People have mixed emotions about class reunions, looking forward to seeing long-lost pals and fretting over running into the kid who bullied you or a former sweetheart. But then there are those events where you are reunited with the buds who held it down for you and helped shaped the adult you became.
That’s the premise behind the Chris Rock and Adam Sandler collaboration, “Grown Ups,” which debuted in theaters Friday, June 25.
Rock, Sandler, Kevin James, David Spade, and Rob Schneider are five friends and former teammates who reunite years later to honor the passing of their childhood basketball coach. They bring their wives (played by Salma Hayek, Maria Bello and Maya Rudolph) and children along to spend the Fourth of July weekend at the lake house where they celebrated their championship years earlier and discover how they’ve grown and changed – for better or worse.
Think a comedic version of “That Championship Season” or any number of reunion films (“The Best Man,” “Why Did I Get Married?”) that seem to provide a perfect setting for exploring coming of age – any age: youth, middle-age, senior citizen – issues.
Cherrel Wilson Christian said she was so nervous when she prepared to meet her former eighth grade Catholic school classmates that she asked her husband if she looked 30 years older to him.
“Thirty years older than what?” he replied.
She needn’t have worried. Everyone looked pretty much the same and were so happy to see each other, as they began to reminisce people slipped into their old habits, and by night’s end, the kids who hung together back in the day were standing together talking as if nothing had happened.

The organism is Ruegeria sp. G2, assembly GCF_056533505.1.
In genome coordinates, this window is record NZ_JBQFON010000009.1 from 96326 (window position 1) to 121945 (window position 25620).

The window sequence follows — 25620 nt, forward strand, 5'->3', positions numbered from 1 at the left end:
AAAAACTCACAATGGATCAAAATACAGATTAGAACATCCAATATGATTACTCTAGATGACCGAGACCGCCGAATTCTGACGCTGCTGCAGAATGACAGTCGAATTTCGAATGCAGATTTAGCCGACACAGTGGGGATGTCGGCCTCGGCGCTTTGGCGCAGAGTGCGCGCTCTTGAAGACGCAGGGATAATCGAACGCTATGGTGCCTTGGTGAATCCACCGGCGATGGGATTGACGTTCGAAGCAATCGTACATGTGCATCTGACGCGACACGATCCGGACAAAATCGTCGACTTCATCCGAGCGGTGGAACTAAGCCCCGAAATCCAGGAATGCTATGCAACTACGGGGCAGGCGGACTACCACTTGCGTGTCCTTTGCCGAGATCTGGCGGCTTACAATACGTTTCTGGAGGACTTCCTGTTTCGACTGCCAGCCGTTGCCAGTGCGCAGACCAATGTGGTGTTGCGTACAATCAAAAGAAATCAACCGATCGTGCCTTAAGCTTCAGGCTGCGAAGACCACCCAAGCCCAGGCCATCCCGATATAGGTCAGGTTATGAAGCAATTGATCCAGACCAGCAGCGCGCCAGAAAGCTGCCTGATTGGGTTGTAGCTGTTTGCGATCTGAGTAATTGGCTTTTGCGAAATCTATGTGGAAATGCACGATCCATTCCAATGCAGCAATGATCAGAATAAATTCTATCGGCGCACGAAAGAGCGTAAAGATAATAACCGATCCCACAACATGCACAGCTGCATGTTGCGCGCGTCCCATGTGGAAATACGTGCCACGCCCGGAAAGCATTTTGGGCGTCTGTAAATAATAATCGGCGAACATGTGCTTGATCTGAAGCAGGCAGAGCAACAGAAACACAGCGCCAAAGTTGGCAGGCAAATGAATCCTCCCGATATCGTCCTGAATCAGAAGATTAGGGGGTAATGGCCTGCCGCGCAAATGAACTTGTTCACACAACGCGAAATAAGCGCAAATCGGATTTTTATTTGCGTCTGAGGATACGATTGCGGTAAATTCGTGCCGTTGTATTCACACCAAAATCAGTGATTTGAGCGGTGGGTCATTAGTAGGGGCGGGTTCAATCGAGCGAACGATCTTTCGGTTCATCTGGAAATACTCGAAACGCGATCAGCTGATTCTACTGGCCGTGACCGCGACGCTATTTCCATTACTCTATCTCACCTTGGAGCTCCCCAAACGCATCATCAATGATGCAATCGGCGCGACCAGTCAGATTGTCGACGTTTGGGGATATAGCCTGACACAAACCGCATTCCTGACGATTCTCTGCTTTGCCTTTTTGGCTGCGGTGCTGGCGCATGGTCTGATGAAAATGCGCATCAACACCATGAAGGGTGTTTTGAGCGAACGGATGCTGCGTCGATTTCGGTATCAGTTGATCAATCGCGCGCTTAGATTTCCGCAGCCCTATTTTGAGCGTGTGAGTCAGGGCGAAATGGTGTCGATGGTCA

David L. Clark had a different experience.
When a group of his buddies from the Soundview Projects in the south central Bronx got together and planned a reunion, Clark packed up his wife and kids and drove up from Silver Spring, Md., eager to show them his old neighborhood, where he played hoops with dreams of being an NBA star, showing off his skills in navigating a tough neighborhood where he was then known as “Turk.”
When he got there, however, the neighborhood, and Clark, had changed.
“It was rougher than I imagined. I was gonna get out of the car and walk around with the kids,” said the IT manager. “I changed my mind and just drove them around instead. I acted like it was too rough for them, but the truth was it was too rough for me. I’m a different guy now.”
August 19, 2012 //
Question of the week: "Recently two former Negro Baseball League stars were honored by the Milwa...
August 19, 2012 //
Question of the Week: “Do you know on August 14 there is a primary election? Do you think there ...